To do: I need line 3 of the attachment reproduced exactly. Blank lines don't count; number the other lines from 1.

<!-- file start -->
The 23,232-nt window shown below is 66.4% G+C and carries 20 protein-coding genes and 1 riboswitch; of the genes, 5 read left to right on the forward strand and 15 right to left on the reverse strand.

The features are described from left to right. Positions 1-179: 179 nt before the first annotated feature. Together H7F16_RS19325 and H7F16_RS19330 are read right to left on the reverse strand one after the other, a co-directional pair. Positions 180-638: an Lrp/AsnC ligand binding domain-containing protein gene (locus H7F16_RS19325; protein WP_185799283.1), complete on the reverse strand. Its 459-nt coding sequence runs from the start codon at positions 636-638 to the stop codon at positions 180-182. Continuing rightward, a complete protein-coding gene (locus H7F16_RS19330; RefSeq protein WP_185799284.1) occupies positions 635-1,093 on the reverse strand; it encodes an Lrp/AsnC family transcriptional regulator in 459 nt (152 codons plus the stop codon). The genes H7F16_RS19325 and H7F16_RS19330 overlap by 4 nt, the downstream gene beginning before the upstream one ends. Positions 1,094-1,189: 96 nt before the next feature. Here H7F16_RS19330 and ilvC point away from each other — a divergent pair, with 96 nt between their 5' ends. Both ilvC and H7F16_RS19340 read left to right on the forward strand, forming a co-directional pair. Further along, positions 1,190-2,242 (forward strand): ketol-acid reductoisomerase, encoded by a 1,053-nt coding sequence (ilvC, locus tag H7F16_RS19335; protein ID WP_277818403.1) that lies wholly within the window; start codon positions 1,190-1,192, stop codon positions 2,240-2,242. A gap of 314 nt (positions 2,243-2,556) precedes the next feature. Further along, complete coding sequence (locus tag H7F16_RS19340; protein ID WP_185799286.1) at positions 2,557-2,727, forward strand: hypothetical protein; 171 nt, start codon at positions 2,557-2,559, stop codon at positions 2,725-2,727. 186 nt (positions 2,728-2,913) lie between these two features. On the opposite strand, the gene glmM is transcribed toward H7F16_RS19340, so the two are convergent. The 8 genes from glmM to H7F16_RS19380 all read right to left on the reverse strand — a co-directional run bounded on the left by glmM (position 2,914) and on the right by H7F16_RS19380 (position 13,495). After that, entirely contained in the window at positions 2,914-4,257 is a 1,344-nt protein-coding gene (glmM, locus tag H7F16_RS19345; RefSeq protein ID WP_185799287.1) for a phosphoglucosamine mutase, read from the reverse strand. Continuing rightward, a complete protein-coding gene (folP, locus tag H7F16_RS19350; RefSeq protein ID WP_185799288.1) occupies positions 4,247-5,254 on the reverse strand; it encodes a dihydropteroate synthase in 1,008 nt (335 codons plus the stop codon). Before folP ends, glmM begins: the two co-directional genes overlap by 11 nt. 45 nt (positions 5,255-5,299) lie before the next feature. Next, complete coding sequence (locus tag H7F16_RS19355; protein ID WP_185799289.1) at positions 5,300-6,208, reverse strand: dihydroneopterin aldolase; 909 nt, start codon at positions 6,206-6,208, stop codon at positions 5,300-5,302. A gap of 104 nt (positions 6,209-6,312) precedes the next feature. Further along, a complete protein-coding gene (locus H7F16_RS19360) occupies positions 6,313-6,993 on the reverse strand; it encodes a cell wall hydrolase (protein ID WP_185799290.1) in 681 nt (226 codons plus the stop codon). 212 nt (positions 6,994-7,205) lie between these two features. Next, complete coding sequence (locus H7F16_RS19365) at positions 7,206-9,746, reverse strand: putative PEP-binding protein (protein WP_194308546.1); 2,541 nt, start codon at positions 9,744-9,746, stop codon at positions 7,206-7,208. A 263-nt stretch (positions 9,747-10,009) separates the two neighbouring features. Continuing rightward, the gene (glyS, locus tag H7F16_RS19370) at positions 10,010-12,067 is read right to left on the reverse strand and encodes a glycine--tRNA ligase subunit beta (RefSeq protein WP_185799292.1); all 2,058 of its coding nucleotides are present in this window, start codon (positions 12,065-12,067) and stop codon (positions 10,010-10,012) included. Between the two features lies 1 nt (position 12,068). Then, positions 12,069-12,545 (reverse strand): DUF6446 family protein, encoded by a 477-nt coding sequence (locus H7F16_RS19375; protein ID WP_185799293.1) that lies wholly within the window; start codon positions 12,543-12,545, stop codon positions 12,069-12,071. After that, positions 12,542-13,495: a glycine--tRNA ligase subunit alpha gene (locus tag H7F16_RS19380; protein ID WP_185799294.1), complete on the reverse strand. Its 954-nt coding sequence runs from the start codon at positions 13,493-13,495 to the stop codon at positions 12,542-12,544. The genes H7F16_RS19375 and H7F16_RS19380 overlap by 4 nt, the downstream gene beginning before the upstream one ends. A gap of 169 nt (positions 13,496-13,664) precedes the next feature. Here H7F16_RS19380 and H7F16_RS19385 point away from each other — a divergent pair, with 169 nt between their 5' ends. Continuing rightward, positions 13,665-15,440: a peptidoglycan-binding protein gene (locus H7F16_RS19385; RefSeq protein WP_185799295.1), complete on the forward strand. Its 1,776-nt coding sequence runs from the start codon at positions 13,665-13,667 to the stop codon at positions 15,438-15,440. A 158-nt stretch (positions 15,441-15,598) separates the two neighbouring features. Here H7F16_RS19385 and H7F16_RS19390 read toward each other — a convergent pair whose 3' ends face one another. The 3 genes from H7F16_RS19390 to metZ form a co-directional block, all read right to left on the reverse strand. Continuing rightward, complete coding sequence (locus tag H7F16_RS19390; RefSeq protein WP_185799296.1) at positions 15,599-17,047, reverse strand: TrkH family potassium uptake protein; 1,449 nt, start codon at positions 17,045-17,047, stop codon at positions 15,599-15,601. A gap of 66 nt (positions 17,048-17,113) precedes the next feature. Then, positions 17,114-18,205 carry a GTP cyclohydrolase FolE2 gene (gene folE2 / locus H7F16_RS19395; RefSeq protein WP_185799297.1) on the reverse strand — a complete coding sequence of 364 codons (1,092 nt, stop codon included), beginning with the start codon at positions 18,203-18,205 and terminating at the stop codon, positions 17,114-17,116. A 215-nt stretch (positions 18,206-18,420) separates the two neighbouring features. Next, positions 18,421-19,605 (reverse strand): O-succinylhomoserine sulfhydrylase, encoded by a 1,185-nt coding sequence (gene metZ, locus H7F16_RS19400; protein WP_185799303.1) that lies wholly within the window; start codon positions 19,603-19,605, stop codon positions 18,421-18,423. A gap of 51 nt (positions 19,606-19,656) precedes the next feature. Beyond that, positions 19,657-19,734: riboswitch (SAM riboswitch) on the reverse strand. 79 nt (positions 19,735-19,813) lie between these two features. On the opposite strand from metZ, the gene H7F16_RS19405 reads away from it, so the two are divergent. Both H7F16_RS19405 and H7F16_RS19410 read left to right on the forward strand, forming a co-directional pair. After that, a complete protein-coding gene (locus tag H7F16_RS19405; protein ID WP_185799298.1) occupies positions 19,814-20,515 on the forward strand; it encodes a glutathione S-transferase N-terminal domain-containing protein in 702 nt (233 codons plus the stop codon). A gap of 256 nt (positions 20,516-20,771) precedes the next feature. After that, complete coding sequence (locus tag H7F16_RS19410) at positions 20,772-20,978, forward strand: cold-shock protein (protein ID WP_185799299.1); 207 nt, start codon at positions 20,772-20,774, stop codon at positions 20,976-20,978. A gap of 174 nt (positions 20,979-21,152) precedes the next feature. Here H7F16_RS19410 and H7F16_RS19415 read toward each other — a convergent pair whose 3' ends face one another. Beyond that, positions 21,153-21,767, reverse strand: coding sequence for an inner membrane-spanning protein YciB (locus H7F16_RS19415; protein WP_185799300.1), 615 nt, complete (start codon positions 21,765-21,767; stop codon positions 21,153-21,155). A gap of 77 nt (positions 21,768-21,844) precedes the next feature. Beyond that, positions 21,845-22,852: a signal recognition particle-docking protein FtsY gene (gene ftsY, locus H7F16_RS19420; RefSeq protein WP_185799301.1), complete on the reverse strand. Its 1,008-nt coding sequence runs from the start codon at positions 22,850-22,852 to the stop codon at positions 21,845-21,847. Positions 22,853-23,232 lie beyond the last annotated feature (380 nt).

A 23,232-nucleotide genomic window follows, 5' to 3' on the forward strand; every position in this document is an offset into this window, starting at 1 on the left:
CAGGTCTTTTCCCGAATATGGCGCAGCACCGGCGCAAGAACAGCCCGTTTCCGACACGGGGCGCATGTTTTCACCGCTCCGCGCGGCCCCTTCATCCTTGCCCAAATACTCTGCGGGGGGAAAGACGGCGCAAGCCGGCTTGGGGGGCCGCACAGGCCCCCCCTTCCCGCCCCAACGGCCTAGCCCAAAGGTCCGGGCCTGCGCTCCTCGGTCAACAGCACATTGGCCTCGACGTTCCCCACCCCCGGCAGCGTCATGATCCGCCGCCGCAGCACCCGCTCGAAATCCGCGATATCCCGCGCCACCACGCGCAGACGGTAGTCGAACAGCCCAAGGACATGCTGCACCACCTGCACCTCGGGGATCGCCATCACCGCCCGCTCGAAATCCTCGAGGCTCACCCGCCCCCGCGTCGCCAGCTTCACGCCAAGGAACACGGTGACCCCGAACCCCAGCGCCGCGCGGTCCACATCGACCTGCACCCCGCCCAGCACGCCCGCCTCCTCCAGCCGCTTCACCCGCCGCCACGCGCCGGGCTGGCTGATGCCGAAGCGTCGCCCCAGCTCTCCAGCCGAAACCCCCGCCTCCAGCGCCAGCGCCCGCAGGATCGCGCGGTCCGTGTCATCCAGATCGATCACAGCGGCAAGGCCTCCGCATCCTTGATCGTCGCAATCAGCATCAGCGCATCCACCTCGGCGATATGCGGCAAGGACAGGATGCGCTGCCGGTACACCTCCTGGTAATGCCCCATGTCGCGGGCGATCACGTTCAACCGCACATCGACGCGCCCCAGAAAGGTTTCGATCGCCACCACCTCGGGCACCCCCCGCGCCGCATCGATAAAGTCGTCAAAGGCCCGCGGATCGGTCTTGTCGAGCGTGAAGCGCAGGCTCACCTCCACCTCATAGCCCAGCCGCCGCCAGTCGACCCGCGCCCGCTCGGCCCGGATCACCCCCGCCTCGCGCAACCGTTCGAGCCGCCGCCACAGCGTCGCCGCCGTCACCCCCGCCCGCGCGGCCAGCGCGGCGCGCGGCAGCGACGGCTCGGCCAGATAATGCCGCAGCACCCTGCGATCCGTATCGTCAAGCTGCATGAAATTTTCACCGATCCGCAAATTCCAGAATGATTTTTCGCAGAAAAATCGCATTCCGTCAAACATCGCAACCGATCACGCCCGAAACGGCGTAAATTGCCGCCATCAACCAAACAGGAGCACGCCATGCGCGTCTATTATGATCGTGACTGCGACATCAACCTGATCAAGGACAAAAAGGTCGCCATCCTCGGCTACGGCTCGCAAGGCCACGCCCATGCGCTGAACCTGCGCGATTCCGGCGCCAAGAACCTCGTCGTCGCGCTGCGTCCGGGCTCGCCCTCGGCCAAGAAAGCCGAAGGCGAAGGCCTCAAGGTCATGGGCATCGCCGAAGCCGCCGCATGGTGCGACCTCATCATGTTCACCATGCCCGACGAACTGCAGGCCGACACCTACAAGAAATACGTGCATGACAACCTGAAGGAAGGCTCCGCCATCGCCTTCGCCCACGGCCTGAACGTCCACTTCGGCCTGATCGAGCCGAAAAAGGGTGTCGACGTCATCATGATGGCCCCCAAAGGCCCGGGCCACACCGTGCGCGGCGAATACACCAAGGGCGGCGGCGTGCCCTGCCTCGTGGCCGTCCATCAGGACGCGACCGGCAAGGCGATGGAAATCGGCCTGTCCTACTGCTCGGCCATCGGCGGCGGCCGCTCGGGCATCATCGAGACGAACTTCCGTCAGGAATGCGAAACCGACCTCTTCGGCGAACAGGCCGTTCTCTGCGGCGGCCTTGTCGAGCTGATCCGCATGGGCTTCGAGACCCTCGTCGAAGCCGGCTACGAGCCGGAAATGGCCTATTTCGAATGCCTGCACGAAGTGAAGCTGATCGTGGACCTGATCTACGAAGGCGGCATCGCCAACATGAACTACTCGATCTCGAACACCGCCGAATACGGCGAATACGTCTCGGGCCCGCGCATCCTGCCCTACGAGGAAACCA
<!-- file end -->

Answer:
A 23,232-nucleotide genomic window follows, 5' to 3' on the forward strand; every position in this document is an offset into this window, starting at 1 on the left: